Sunday, July 28, 2013

Daily Briefing For Sunday, July 28, 2013

Where Golf And Guns Intersect On The Venn Diagram

I mentioned previously I was learning to play golf.  My instructor, Gabe McGrew, (who I highly recommend) is former Army and attended sniper school while he was on active duty.  So he is really good at putting golf concepts into shooting terms to help me understand what I need to do.

When he began describing to me how golfers learn the range of each of their clubs in the bag, Gabe told me that each club will yield a different distance depending on where you grip the club, how wide your stance is, and how far you bring the club back.  So I concluded that I needed to make a DOPE book for each club.  Gabe smiled, realizing that as long as he could put golf concepts into gun lingo, I could learn from him.

So tonight, I began making a DOPE book for my pitching wedge.  "DOPE" stands for data of previous engagements.  Snipers create a DOPE book on their rifles to help them get a feel for where the bullet will go when the scope is dialed in a certain way, when the wind is at a certain speed and direction, and when the target is at a given distance, among other things.  All of this data is cataloged into the book, so that a shooter can figure out how much "DOPE" to put into their ballistics calculations for a particular long range shot.

The golf club is no different.  For a given user, the club will hit the ball only so far if the other variables are constantly controlled.  So tonight's exercise yielded the following preliminary data on my Tour Edge pitching wedge:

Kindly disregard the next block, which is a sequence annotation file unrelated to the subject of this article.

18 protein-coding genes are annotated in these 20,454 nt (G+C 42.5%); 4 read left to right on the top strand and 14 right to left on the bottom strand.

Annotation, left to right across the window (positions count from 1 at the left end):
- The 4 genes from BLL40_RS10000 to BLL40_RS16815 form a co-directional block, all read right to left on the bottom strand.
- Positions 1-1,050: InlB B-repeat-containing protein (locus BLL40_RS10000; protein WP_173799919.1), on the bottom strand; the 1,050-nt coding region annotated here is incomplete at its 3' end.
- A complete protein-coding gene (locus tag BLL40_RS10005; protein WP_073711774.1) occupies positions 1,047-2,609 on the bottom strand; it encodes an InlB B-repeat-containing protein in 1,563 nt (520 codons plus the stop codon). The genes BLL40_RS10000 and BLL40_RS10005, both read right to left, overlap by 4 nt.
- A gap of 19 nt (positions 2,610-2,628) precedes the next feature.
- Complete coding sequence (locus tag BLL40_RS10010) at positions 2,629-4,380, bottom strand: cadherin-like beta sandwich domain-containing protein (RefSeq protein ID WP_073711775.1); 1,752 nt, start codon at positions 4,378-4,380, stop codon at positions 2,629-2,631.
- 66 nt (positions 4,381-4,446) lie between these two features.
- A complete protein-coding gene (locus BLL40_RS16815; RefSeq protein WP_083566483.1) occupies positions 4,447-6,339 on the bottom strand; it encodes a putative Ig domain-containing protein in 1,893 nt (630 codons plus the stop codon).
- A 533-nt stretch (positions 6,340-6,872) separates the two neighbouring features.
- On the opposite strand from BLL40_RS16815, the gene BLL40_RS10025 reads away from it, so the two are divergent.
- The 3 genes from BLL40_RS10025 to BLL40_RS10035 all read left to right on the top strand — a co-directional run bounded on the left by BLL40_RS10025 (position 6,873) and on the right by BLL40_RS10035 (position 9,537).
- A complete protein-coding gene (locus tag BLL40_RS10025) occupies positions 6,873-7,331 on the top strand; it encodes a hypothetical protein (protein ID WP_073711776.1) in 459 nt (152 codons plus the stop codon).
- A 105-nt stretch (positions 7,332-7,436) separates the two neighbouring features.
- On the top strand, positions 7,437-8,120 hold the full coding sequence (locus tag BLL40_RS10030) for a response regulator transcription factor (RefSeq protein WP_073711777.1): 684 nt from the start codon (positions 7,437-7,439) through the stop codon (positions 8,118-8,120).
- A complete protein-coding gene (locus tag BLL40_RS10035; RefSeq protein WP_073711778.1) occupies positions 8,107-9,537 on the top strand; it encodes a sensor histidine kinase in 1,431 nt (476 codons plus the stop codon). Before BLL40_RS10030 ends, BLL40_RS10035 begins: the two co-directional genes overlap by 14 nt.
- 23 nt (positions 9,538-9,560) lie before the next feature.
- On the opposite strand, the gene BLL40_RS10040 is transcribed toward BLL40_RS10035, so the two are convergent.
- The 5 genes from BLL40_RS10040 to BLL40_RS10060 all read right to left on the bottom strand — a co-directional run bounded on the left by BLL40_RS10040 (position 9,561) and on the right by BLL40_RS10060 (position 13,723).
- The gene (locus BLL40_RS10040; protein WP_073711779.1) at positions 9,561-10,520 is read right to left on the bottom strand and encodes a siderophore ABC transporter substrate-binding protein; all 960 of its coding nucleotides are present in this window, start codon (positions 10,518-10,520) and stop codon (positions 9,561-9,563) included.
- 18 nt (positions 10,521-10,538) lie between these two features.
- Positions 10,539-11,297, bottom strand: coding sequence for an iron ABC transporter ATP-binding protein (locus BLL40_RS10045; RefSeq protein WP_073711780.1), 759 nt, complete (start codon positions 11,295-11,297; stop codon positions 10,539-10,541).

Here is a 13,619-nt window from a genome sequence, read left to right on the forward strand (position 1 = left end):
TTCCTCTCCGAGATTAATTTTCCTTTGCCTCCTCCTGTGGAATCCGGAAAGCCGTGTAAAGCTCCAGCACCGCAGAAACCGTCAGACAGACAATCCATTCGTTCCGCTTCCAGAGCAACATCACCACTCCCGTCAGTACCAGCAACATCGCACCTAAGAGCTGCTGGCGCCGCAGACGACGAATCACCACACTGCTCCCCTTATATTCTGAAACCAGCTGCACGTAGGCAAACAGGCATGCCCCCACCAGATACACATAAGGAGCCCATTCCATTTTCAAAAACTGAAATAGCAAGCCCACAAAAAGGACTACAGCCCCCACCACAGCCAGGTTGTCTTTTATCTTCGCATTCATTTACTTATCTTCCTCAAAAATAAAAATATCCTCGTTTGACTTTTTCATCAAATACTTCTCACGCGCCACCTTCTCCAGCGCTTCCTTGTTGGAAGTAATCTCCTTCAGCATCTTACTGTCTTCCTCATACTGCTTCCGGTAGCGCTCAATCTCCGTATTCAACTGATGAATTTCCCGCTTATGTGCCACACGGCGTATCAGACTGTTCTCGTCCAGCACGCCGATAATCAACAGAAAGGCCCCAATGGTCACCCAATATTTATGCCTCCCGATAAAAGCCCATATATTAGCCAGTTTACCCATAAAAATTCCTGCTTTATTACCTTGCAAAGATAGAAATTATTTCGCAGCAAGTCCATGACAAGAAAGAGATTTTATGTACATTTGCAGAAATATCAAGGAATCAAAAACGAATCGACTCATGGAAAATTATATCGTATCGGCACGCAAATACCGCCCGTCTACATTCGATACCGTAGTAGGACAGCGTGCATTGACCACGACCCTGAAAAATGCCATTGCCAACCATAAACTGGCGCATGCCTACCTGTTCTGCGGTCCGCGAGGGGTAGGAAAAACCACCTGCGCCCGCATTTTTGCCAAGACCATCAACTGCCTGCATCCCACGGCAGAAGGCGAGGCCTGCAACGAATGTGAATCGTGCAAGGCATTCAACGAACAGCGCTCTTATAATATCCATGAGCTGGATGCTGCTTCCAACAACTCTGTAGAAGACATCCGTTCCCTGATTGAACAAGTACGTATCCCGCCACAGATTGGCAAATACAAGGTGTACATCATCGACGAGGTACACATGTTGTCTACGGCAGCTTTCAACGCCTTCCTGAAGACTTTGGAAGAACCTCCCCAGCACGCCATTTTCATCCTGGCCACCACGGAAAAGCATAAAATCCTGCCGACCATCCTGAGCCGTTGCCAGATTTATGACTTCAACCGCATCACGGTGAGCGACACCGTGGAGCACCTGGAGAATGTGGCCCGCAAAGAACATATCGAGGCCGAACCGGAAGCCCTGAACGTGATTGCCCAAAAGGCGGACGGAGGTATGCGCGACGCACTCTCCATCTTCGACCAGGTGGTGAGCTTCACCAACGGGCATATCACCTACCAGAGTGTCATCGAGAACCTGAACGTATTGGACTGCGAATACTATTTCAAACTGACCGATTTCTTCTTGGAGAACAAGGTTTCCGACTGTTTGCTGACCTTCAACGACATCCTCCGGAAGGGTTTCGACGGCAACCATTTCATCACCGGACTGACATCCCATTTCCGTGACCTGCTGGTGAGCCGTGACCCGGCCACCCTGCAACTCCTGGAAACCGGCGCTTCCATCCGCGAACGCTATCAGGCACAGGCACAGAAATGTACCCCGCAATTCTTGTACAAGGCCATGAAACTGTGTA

Distance from pin            Elevation change         Stance                          Back Swing             Hands

14 steps                            +1 foot                         narrow                     2 feet from ball          full choke

19 steps                            +1.5 feet                 4 inch spread                8 o'clock position       full choke

25 steps                            +3 feet                    shoulder width              8 o'clock position       full choke

I share this with you not because my data will work for any of you (I'm not sure it will work for me...yet), but I think it's important to point out an important lesson that has helped me time and time again: the things you learn in your disaster preparedness efforts can often be useful in the other aspects of your life. 

For example, I learned a lot about friction loss of water pressure during my time in the fire department; I used that information to help my father figure out the correct hose diameters for his garden irrigation system.  I learned a tremendous amount about nutrition in making a food storage plan; now I am a huge reader of food labels to get a better idea of what I'm eating and how healthy it is for me.  And now my time on the gun range is helping me accelerate my learnings on the golf course.

Don't assume that your time preparing for disasters or hard times is wasted.  I've learned a tremendous amount about science, history, finances, law, communication, and psychology from my efforts.  And I'm sure you will as well.

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